The global economy’s uneven recovery is raising new challenges, including congested ports in the United States, challenged supply chains and slow deliveries to consumers and retailers. In late May 2021, the Executive Director of the Port of Los Angeles stated, “We are in the seventh month of an unparalleled import surge, driven by unprecedented demands by American consumers.” Los Angeles is the largest port in the United States and, together with Long Beach a bit further south, account for around 30 percent of trade entering and exiting the United States. Although the situation at West Coast ports is slowly improving, it is raising concerns about the potential for price increases (read inflation) and pointing to the fragile nature of global supply chains. Add in U.S.-China tensions global supply chains have become a critical issue not only for U.S. economic growth but the world’s economic growth.
What is causing the pressure on U.S. ports? On the economic front, China bounced back first, followed by the United States, while Europe and Japan have lagged. This was driven by two factors: Asian factories resumed their production and the U.S. consumer, stuck at home during the pandemic, decided to buy lots of consumer goods. The surge in ships arriving from Asia put West Coast ports (already hit by the coronavirus pandemic) under stress, which started in November and thus far has continued through into June.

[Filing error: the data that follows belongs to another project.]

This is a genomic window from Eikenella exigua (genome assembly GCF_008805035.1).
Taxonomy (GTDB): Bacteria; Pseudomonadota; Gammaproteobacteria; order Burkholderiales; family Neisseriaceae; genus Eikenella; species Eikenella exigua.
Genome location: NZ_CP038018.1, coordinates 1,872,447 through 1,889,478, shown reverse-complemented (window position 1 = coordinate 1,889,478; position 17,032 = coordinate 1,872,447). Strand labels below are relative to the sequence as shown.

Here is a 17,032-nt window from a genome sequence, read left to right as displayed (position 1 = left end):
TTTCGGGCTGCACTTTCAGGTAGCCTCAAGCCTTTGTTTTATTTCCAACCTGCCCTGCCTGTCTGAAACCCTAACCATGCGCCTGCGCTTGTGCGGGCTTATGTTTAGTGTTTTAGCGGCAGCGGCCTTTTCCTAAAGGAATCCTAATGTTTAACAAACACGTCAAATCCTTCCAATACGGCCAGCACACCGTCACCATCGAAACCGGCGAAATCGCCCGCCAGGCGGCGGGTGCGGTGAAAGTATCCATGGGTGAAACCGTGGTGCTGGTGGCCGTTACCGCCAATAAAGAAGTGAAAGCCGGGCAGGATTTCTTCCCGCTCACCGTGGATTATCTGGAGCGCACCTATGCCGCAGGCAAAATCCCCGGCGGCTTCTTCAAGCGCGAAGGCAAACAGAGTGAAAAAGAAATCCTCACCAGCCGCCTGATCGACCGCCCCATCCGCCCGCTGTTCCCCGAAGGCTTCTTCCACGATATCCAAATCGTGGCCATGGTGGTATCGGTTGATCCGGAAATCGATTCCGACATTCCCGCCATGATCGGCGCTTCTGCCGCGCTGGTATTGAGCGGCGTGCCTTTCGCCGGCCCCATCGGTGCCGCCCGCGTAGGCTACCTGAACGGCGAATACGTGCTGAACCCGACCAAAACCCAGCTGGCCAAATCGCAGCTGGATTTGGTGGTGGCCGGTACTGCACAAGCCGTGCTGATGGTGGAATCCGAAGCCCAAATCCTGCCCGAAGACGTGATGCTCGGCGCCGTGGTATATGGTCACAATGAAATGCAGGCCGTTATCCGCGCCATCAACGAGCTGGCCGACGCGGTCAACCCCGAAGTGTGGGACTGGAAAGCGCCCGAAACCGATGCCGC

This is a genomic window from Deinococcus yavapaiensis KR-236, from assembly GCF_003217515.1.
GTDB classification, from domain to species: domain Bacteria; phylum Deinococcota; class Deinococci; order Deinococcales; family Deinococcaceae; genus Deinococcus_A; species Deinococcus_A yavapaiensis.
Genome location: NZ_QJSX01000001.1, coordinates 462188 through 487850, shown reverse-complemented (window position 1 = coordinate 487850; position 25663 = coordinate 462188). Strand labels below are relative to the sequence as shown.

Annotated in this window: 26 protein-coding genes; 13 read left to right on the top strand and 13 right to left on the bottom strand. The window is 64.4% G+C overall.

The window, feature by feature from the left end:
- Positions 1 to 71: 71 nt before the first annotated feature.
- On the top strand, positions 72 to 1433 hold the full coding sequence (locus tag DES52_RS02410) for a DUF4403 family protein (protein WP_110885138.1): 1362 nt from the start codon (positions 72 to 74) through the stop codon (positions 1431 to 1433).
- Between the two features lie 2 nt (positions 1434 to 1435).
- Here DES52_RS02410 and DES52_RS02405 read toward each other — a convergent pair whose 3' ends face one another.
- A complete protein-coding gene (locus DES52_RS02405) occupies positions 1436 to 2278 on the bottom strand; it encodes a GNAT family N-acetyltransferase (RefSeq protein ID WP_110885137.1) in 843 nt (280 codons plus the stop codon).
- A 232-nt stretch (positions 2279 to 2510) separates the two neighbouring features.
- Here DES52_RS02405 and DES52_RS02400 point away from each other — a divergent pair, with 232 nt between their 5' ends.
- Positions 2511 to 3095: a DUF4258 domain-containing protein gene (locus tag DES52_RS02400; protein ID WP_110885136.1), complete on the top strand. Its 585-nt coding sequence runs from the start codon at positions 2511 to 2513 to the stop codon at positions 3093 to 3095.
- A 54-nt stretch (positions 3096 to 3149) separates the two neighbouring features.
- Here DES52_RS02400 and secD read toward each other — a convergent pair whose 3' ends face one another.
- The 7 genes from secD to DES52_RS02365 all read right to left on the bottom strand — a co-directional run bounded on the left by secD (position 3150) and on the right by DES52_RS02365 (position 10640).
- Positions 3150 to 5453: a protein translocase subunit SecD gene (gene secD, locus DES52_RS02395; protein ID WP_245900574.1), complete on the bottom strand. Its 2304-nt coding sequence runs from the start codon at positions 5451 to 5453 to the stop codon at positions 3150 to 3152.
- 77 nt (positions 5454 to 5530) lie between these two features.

The port situation has been further complicated by the lack of goods heading back to Asia due to the lag in U.S. economic activity. The knock-on effect has shown up in higher prices for various products and left companies scrambling for imported inputs, including semiconductors (other factors are also at work in this sector). Although port congestion is easing, for now, big changes loom for the just-in-time-production model (JIT) and global supply chains upon which it rests.
In the late twentieth century companies in advanced economies adopted a “just-in-time” production model. JIT was attractive as it addressed the challenge of overstocking of warehouses with resources in case customer demand suddenly developed. The downside of this was that companies often kept large inventories, which required space and additional workers. JIT removed the need for large inventories and the staff needed to maintain them.
What was to help make JIT work was the development of global supply chains that met the need for rapid and reliable sourcing of inputs. Ultimately what developed was a system of flexible and secure input sources throughout a trans-national company’s global network to maximize profit and minimize waste. At the same time, global supply chains allowed American companies to establish production facilities in countries where the cost of labor was cheaper and work regulations were often lax compared to the United States. The advent of e-commerce and digitalization only heightened the attraction of a rapidly functioning supply chain.
To read more, visit The National Interest.